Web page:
Classes clash concerning collective cumulative to calculate GPA

Mrs.+Colton%E2%80%99s+honors+history+students+working+hard.+
Back to Article
Back to Article

Classes clash concerning collective cumulative to calculate GPA

Mrs. Colton’s honors history students working hard.

Mrs. Colton’s honors history students working hard.

Kara Timberlake

Mrs. Colton’s honors history students working hard.

Kara Timberlake

Kara Timberlake

Mrs. Colton’s honors history students working hard.

Hang on for a minute...we're trying to find some more stories you might like.


Email This Story






Much debate has circulated about the way grades should be calculated. Should honors students get the same quality point as AP students?

The Pinellas County School Board system came to the decision on February 25th of changing the ranking of honors, Advanced Placement and International Baccalaureate classes. As of right now, all classes (honors, AP, and International Baccalaureate)  have the same quality point that affects GPA.

The issue has long been thought about, beginning back in February of last year, when Superintendent Mike Grego said that they might change the system. Grego said that  if the weighting system was changed, honors classes would be worth more than regular but less than AP and International Baccalaureate classes.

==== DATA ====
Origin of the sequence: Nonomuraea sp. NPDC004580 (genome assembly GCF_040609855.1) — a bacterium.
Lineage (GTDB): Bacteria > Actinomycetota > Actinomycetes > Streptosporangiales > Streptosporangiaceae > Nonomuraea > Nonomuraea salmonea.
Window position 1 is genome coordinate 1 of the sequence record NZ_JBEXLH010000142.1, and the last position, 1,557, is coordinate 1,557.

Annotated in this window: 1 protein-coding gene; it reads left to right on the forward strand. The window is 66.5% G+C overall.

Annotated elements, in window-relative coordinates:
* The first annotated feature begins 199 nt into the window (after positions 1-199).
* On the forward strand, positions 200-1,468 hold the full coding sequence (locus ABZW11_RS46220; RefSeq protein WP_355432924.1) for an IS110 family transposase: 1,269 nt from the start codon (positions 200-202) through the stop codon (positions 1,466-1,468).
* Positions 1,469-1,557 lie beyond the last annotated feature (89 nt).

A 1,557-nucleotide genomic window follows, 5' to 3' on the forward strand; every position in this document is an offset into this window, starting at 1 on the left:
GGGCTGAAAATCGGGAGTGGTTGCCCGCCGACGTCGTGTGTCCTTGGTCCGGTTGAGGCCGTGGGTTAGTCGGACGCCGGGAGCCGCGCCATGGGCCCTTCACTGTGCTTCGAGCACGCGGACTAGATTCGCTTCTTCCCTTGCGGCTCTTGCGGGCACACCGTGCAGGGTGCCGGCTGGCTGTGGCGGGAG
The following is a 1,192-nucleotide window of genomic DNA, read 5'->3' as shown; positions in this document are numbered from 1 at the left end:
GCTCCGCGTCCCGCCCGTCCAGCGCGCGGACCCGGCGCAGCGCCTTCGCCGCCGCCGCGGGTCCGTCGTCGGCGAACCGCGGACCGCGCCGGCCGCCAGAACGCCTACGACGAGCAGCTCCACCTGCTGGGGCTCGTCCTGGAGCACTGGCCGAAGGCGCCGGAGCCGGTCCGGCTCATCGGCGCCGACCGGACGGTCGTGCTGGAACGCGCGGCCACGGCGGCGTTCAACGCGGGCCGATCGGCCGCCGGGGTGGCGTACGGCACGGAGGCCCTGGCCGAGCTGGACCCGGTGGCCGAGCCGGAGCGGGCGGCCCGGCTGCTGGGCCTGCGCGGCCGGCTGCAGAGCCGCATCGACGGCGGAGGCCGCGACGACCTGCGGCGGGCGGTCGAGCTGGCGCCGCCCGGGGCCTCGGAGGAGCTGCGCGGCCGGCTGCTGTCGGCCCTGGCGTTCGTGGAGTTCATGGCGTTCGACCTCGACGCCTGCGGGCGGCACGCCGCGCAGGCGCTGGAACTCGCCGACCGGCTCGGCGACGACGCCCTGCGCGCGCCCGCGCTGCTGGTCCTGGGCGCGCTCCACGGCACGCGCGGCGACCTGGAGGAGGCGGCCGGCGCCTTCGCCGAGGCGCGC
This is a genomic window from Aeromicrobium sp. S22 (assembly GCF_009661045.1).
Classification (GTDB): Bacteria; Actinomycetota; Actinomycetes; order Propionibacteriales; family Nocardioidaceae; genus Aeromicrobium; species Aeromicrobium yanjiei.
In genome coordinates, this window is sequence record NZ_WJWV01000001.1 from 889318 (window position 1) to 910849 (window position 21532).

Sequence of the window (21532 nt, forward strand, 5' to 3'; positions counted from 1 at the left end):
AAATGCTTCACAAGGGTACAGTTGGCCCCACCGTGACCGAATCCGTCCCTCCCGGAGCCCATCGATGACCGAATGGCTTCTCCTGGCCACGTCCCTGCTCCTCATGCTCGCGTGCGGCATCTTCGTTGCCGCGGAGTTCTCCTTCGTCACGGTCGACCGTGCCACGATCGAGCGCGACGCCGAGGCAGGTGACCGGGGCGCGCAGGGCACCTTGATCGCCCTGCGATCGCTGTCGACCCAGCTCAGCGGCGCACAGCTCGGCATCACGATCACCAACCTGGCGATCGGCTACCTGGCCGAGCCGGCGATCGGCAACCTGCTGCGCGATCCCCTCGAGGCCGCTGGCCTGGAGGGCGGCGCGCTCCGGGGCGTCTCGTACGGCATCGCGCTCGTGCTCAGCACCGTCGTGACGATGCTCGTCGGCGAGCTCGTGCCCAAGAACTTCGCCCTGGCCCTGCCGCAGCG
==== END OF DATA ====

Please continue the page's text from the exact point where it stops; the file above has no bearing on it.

The change will not affect current high school students but will apply to incoming freshman, entering the 2014-2015 school years. The change will affect class rankings and scholarships.

Mr. Stewart, who teaches several AP Classes and Honors classes including Literature & the Arts Honors , English 2 Honors  and AP Art History said,  “People in AP classes work harder than people in Honors. My history class has to work  harder and knows more complex information than students in literature and the arts class.”  He gave an example and said , “In Literature and the Arts we study the Merode art piece (which is an early Renaissance work). In AP Art History we study Merode art, Ghent art and Portonari art  pieces and students need to understand the context and symbolism of all 3.”

Micheala Ippolito, 10th grade, said, “I may take dual enrollment next year.” She also said that knowing that AP students will get an extra quality point, “definitely encouraged” her to consider doing it next year.

The school board agreed on Tuesday, according to the Tampa Bay Times’ website, “with no discussion”. Grego  said that “It makes sense. Most school districts have it that way.”

An interesting fact is that, according to Grego, “The state already requires that AP, IB and dual-enrollment be weighted the same. School districts have discretion with honors classes.